The objective of our HSBA is to depict regions of the images where the two main classes are the BC and OC and where their PDFs are well-separated, meaning that their PDFs can be clearly fitted with two different Gaussian distributions. The detailed description of the approach is in [27], while, in the following section, a short recall is presented. In HSBA, a hierarchical tiling of the scene is initiated by starting with 4 0 tiles (i.e., the entire image) on the first level and then continuing by iteratively subdividing the image into 4 L subimages, with L being the hierarchical level of splitting. In other words, at L = 1, the image is split into quarters; with L = 2, the image is subdivided into sixteenths; and so on. Depending on L, the tiles will thus be characterized by different sizes. At each level, descending from the upper level to the lower one, only tiles fulfilling the following criteria are retained, while the others will be further split:
The pixel values histogram in the considered tile ( h ( T i l e i ) ) must be bimodal (see Equation (1)).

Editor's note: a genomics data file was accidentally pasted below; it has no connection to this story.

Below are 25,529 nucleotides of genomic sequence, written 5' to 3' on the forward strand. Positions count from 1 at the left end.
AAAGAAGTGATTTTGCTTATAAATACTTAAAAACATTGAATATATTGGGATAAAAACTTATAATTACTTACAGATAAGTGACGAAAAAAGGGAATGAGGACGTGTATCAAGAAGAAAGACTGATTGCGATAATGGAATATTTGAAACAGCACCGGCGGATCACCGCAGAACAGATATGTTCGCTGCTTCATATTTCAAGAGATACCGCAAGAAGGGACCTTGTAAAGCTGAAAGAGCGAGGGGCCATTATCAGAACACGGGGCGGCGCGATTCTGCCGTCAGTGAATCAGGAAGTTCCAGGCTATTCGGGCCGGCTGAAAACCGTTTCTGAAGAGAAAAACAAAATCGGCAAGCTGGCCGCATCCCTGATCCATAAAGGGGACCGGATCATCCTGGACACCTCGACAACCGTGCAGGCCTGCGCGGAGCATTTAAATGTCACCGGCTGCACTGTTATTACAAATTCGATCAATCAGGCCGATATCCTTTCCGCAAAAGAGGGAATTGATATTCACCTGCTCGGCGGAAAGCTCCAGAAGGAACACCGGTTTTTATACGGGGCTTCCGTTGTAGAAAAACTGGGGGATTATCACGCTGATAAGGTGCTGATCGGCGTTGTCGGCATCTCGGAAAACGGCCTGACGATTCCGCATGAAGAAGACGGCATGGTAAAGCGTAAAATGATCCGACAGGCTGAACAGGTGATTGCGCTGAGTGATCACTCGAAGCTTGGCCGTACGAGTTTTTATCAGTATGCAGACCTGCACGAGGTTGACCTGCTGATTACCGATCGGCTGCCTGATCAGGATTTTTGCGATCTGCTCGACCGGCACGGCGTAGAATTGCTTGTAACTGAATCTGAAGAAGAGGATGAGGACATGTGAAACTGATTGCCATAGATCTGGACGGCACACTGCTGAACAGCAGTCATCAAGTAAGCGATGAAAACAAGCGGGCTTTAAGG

The number of pixels belonging to BC must represent at least 20% of the considered tile.
The mode of PDF of the class of interest, i.e., BC, has to be higher than a predefined value.
h ( T i l e i ) h f ( T i l e i ) = P D F B C ( T i l e i ) + P D F O C ( T i l e i ) = A B C e ( y μ B C ) 2 2 s d B C 2 + A O C e ( y μ O C ) 2 2 s d O C 2
where A B C and A O C are scale factors set to the maxima of the two curves; μ B C and μ O C are the distribution means; s d B C and s d O C are the distribution standard deviations; T i l e i is the considered tile, h ( T i l e i ) is the histogram of the corresponding T i l e i , while h f ( T i l e i ) is the fitted one.
To extract the parameters of the Gaussian PDFs of the two classes, P D F B C and P D F O C , from the histogram of a given tile, the Levenberg–Marquardt algorithm was used, which is a standard technique to solve nonlinear least square problems that combine the steepest descent and inverse-Hessian function fitting methods [50]. Once the two PDFs are aligned, the Ashman D (AD) coefficient [51] is used for evaluating the bimodality of the histogram computed on the pixel values within the considered tile. This coefficient quantifies how well two Gaussian distributions are separated, e.g., P D F B C and P D F O C , by considering the distance between mean values and their dispersions, i.e., standard deviations, and can be expressed as [51]
A D ( h f ( T i l e i ) ) = 2 | μ B C μ O C | ( s d B C 2 + s d O C 2 ) .
For a mixture of two Gaussian distributions, AD > 2 is required for a clear separation of the distributions [51]. Equations (1) and (2) are used to fulfill the tile selection criteria a.